Success breeds competition, but is it even worth entering the game when you’re already losing big? That’s the question most major entertainment conglomerates are asking themselves in the face of Netflix (NFLX)’s all-consuming domination. But despite the streaming platform’s considerable lead—it boasts nearly 60 million subscribers in the U.S. alone—the answer has been a resounding yes.
Disney (DIS), Apple (AAPL) and WarnerMedia are all set to introduce standalone streaming services in 2019, with NBCUniversal launching its own direct-to-consumer service in 2020. Add those to preexisting services such as Amazon (AMZN) Prime Video and Hulu and you’re left with a handful of hungry competitors clawing over one another in an attempt to compete with the undeniable market leader. However, there’s reason to believe that of the bunch Amazon stands the best chance of pulling ahead in the race. Recently, studio head Jennifer Salke expanded on the streamer’s ambitious movie plans after dropping a record $47 million in acquisitions at Sundance.
In terms of measuring success, Salke—who formerly headed up NBC Entertainment—has a clear understanding of her role. “Here, it’s basically, how are you enhancing Prime membership, and how are you bringing new subscribers to Prime?” she told The Hollywood Reporter. Ultimately, that effort includes releasing roughly 30 films per year in addition to Amazon’s growing small-screen output.
After reaching critical and commercial highs with releases such as 2016’s Manchester by the Sea and 2017’s The Big Sick, Amazon has hit a bit of a big-screen wall. Moving forward, Salke is banking on key collaborations and smart bets to reverse that trend. That includes a deal with Jason Blum’s Blumhouse Productions for eight movies. Blumhouse’s highly profitable micro-budget horror flicks have helped keep Universal Pictures on pace with Disney and could play a similar role with Amazon.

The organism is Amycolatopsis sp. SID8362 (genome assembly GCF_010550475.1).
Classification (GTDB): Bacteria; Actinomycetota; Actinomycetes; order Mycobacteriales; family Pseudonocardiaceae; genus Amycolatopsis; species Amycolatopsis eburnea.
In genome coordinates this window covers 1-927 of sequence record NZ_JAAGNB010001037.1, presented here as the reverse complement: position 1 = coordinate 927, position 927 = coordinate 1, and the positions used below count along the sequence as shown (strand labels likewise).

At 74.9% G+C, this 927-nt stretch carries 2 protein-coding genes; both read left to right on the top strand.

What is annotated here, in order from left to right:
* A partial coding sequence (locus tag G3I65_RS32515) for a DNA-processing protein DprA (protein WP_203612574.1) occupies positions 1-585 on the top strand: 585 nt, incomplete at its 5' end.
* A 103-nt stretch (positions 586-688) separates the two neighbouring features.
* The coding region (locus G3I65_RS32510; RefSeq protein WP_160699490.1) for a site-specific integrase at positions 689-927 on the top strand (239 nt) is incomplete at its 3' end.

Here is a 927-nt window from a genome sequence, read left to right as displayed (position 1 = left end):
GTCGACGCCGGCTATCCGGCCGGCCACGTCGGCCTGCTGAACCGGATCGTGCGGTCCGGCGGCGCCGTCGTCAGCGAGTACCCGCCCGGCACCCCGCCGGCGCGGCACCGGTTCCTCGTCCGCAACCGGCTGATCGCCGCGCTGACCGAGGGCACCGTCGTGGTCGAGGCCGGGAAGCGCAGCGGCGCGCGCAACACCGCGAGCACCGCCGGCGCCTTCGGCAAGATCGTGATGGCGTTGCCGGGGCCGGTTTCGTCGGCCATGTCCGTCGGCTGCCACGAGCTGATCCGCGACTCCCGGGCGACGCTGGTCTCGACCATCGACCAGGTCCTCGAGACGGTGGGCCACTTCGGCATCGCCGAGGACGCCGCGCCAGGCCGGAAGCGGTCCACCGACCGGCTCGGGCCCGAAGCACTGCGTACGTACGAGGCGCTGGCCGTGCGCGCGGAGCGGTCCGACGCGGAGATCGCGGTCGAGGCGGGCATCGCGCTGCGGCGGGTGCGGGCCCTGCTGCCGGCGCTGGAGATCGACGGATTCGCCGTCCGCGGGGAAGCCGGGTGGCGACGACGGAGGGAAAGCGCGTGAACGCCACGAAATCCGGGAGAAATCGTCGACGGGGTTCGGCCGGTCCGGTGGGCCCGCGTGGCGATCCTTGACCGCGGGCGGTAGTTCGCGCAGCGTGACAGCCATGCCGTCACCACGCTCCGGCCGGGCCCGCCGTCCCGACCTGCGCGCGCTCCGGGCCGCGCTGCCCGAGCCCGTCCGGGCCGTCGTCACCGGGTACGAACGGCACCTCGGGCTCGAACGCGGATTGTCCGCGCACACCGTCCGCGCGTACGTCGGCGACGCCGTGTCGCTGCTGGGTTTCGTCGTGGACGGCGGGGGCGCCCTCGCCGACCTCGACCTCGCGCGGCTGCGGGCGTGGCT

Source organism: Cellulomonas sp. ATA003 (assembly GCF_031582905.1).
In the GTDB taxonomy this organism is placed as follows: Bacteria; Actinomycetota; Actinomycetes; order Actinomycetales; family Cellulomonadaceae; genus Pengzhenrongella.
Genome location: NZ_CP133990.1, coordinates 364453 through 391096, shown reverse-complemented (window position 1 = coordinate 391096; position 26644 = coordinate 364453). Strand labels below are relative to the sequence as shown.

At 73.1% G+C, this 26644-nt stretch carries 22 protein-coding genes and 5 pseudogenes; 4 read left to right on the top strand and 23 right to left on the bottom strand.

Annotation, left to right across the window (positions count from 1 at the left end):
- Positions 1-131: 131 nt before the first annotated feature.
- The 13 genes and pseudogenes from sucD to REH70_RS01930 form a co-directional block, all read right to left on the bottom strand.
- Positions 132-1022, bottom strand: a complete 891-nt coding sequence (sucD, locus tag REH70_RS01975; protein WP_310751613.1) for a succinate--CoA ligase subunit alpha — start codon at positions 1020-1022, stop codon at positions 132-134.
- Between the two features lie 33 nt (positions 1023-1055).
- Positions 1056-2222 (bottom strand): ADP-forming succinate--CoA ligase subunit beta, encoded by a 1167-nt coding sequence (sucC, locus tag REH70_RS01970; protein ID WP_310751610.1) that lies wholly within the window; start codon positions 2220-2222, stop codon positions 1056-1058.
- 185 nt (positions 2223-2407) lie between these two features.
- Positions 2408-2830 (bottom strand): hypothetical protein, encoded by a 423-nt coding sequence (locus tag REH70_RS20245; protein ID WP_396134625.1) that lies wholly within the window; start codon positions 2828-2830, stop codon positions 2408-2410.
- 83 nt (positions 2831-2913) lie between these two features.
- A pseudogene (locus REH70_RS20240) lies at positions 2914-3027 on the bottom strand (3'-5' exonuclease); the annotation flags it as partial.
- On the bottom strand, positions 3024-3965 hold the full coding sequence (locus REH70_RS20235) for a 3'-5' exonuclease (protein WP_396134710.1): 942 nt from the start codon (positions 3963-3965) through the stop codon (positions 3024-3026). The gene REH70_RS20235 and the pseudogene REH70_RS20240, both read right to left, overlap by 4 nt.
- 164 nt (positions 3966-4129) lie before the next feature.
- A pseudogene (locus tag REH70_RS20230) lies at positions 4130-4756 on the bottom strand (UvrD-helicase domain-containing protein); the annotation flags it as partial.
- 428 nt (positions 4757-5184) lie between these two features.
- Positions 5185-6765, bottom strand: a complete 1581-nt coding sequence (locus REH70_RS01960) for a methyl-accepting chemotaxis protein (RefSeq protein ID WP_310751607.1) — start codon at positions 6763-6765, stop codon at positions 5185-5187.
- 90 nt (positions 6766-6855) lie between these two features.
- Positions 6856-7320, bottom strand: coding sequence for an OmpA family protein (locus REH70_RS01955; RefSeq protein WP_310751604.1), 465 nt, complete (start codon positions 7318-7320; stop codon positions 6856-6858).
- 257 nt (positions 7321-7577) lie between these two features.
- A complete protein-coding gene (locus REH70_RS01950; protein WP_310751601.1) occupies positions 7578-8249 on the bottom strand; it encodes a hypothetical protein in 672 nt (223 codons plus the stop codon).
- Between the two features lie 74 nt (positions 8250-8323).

Salke has also partnered with Nicole Kidman for a “slate of sexy date-night movies that no one’s making anymore” and plans to reenergize the YA genre. Moreover, the deep-pocketed conglomerate, which spends an estimated $5 billion–plus on content per year, won’t hesitate to jump behind a blockbuster franchise if it comes calling (a $1 billion Lord of the Rings TV series is currently in development).
These upcoming films will be deployed in a number of ways. While Netflix has only recently begun dabbling with limited theatrical releases, Amazon Studios has generally operated under a three-month theater-to-streamer mandate. That will change moving forward.
“You’ll see less of the three-month window, and you’ll see different variations. Even through Sundance, I learned a lot about just how flexible we can be with those models, and they really vary.”
But will embracing a few targeted focus areas and executing a varied release strategy be enough? Can it really help Amazon stand out amid Netflix’s overwhelming ocean of content? The latter may very well make industry history at the Oscars this year with Roma, and it’s planning its own cinematic onslaught with plans to put out 90 films per year, including a few $200 million blockbusters.
“Netflix has won this game,” Barry Diller, former CEO of Paramount and Fox, said on the latest Recode Decode podcast. “I mean, short of some existential event, it is Netflix’s. No one can get, I believe, to their level of subscribers, which gives them real dominance.”
Still, just because someone else is on a winning streak, you don’t just pick up your ball and go home. Salke is here to thrust Amazon into the middle of the fight, and the early returns she envisions seem promising.